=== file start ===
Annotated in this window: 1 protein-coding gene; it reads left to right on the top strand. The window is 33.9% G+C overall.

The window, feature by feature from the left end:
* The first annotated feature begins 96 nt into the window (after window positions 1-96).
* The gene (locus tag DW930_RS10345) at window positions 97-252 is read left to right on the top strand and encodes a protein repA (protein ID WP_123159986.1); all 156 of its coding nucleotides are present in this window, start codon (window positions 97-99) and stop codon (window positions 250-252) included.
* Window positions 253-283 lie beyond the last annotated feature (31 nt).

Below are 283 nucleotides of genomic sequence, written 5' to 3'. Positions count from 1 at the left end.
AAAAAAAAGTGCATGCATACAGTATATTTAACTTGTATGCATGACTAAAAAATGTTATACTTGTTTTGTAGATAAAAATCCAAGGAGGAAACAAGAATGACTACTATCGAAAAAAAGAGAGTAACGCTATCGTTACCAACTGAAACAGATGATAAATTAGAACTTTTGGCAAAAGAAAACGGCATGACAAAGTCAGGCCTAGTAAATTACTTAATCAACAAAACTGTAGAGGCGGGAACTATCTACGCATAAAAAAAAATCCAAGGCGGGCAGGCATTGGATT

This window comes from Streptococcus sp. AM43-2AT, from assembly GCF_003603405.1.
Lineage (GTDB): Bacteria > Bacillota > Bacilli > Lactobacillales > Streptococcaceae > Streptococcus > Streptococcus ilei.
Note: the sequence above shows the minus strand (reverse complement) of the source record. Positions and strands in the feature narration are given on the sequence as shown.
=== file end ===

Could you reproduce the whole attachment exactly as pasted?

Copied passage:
Annotated in this window: 1 protein-coding gene; it reads left to right on the top strand. The window is 33.9% G+C overall.

The window, feature by feature from the left end:
* The first annotated feature begins 96 nt into the window (after window positions 1-96).
* The gene (locus tag DW930_RS10345) at window positions 97-252 is read left to right on the top strand and encodes a protein repA (protein ID WP_123159986.1); all 156 of its coding nucleotides are present in this window, start codon (window positions 97-99) and stop codon (window positions 250-252) included.
* Window positions 253-283 lie beyond the last annotated feature (31 nt).

Below are 283 nucleotides of genomic sequence, written 5' to 3'. Positions count from 1 at the left end.
AAAAAAAAGTGCATGCATACAGTATATTTAACTTGTATGCATGACTAAAAAATGTTATACTTGTTTTGTAGATAAAAATCCAAGGAGGAAACAAGAATGACTACTATCGAAAAAAAGAGAGTAACGCTATCGTTACCAACTGAAACAGATGATAAATTAGAACTTTTGGCAAAAGAAAACGGCATGACAAAGTCAGGCCTAGTAAATTACTTAATCAACAAAACTGTAGAGGCGGGAACTATCTACGCATAAAAAAAAATCCAAGGCGGGCAGGCATTGGATT

This window comes from Streptococcus sp. AM43-2AT, from assembly GCF_003603405.1.
Lineage (GTDB): Bacteria > Bacillota > Bacilli > Lactobacillales > Streptococcaceae > Streptococcus > Streptococcus ilei.
Note: the sequence above shows the minus strand (reverse complement) of the source record. Positions and strands in the feature narration are given on the sequence as shown.